Transport secretary Chris Grayling has explained to MPs why the government went cold on rail electrification.
Giving evidence to the Commons transport select committee, Grayling explained how a better understanding of bi-mode train technology, which uses diesel and electric power, had helped change his mind on rail electrification.
“I suspect back in 2012 the electrification process seemed to be simpler and easier to achieve than it actually is,” he said.
In July last year, Grayling scrapped plans to fully electrify rail lines in South Wales, northern England and parts of the Midlands Mainline. Bi-mode trains will be introduced on these routes instead.
“We are now in a position where we are seeing the level of hybrid technology working, doable, practical and offering options for us that officials probably didn’t think were there five or six years ago,” said Grayling.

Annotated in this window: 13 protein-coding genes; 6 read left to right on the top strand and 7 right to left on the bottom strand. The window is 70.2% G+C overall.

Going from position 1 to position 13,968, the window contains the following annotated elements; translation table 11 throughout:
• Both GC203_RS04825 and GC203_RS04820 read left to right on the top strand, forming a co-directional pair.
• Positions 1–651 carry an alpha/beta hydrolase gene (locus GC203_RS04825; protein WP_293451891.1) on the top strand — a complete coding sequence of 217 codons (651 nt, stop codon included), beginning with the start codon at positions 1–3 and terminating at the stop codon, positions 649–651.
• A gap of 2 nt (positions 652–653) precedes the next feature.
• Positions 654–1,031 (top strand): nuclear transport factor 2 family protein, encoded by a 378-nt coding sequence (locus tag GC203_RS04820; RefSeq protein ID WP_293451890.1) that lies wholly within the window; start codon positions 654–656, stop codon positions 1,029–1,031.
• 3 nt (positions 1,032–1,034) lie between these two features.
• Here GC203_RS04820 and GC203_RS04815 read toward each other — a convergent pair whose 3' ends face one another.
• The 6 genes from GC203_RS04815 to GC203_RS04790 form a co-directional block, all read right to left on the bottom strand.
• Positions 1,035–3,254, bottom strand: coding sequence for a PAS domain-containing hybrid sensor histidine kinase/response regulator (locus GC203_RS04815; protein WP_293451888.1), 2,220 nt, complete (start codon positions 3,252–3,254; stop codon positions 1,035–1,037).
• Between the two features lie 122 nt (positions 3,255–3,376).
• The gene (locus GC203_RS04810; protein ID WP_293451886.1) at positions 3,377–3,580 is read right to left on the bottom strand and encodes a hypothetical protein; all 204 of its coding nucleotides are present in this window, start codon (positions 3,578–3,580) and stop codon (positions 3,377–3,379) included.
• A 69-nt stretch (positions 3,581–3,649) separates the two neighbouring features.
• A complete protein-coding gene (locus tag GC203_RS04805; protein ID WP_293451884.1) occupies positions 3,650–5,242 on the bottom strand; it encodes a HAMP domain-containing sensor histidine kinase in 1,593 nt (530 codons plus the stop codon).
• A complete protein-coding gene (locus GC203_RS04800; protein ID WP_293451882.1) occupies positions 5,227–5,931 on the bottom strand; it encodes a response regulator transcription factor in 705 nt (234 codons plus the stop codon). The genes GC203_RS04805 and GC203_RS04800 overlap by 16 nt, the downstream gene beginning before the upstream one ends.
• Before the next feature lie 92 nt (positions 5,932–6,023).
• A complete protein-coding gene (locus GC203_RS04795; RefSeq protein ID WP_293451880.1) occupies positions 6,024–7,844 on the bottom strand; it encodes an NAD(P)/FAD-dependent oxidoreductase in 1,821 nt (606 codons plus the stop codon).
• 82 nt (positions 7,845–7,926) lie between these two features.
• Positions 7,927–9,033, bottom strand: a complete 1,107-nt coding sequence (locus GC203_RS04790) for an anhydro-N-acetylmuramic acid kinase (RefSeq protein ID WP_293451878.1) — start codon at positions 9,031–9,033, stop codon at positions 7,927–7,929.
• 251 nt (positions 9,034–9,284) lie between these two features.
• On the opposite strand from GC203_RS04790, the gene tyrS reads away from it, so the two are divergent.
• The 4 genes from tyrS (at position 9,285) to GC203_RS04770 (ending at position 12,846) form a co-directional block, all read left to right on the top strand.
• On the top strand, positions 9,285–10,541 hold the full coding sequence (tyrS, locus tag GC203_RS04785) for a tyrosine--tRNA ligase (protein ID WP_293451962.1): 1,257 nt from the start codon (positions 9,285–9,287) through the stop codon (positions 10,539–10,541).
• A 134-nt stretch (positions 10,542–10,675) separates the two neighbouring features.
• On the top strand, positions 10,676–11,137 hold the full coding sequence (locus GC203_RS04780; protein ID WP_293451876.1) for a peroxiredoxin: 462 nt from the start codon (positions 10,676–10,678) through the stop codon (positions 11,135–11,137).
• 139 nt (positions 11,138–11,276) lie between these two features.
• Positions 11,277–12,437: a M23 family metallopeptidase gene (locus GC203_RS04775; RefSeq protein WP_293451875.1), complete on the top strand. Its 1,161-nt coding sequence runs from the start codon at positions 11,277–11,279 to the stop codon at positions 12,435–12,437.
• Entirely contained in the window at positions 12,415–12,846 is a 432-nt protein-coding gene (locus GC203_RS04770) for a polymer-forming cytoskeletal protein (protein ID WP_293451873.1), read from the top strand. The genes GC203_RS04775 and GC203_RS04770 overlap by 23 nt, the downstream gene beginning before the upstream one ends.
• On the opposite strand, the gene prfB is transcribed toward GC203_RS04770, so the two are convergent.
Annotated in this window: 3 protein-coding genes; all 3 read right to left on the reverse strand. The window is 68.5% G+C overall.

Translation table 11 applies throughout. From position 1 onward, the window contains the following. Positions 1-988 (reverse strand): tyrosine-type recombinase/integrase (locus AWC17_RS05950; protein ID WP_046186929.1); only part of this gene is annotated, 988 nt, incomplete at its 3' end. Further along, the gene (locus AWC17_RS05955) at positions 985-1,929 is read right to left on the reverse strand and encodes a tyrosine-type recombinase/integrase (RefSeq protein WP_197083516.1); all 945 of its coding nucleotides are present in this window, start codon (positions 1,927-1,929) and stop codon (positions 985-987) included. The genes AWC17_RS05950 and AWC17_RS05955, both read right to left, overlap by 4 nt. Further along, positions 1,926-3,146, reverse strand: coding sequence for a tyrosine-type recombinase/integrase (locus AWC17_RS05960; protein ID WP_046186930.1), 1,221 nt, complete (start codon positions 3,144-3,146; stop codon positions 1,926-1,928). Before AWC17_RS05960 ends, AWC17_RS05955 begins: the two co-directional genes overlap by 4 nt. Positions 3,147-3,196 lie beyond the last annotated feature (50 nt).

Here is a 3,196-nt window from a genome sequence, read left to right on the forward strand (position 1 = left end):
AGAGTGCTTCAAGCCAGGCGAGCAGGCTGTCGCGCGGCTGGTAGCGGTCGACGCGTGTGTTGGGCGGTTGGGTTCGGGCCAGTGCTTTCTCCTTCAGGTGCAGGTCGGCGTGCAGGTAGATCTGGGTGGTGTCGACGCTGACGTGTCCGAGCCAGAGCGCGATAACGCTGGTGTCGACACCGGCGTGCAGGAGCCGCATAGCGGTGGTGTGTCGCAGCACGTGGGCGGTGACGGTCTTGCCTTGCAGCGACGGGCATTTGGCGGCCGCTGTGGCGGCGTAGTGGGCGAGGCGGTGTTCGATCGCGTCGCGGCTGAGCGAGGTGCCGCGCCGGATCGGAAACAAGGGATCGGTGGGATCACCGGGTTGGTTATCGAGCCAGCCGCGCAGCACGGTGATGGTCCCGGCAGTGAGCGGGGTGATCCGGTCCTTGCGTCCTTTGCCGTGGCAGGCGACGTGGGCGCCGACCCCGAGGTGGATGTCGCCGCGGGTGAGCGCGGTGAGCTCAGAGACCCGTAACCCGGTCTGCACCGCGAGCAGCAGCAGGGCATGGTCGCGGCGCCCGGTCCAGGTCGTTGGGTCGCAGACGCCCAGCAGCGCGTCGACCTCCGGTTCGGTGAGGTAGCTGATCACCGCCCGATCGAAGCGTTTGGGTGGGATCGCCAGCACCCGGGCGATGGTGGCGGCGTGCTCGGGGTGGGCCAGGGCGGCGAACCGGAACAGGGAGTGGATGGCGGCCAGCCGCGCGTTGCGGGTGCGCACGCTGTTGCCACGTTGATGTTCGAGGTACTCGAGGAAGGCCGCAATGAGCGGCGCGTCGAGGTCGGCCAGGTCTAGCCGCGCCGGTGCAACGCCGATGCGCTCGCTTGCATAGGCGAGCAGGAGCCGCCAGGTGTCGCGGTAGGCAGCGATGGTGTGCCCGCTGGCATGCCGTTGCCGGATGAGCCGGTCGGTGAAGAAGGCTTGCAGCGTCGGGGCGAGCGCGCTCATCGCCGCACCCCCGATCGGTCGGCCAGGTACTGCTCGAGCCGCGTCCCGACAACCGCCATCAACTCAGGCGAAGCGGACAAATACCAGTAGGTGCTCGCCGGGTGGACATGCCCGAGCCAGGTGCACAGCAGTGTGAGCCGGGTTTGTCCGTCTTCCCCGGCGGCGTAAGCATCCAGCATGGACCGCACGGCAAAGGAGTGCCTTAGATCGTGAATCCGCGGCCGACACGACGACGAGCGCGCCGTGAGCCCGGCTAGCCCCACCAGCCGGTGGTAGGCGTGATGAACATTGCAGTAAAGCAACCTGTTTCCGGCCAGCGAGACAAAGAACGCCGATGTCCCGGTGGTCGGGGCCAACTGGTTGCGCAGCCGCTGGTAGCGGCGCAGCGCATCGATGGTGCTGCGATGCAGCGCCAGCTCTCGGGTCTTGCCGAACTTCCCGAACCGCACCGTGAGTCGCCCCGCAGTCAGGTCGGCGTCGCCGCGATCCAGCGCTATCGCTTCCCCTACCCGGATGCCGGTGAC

Speaking about the Kettering to Sheffield electrification, he added: “I could not see the rationale for spending £1bn, saving a minute on the journey time to Sheffield, rather than spending the money on projects elsewhere on the network which could make a genuine capacity difference.”
However, rail experts have warned that bi-mode trains are expensive to maintain and environmentally unfriendly. In December, the Department for Transport (DfT) admitted full electrification of the Midlands Mainline would deliver £271M in greenhouse gas savings over 60 years compared to £11M for bi-mode trains.
Grayling had been summoned before the transport committee for a second time over the provision of benefit-cost ratio (BCR) analysis and business case details for the now-cancelled electrification programmes.
Committee chair Lilian Greenwood said: “It’s disappointing to me that the committee are having to recall you to answer further questions as that information could have been provided in correspondence as we asked.”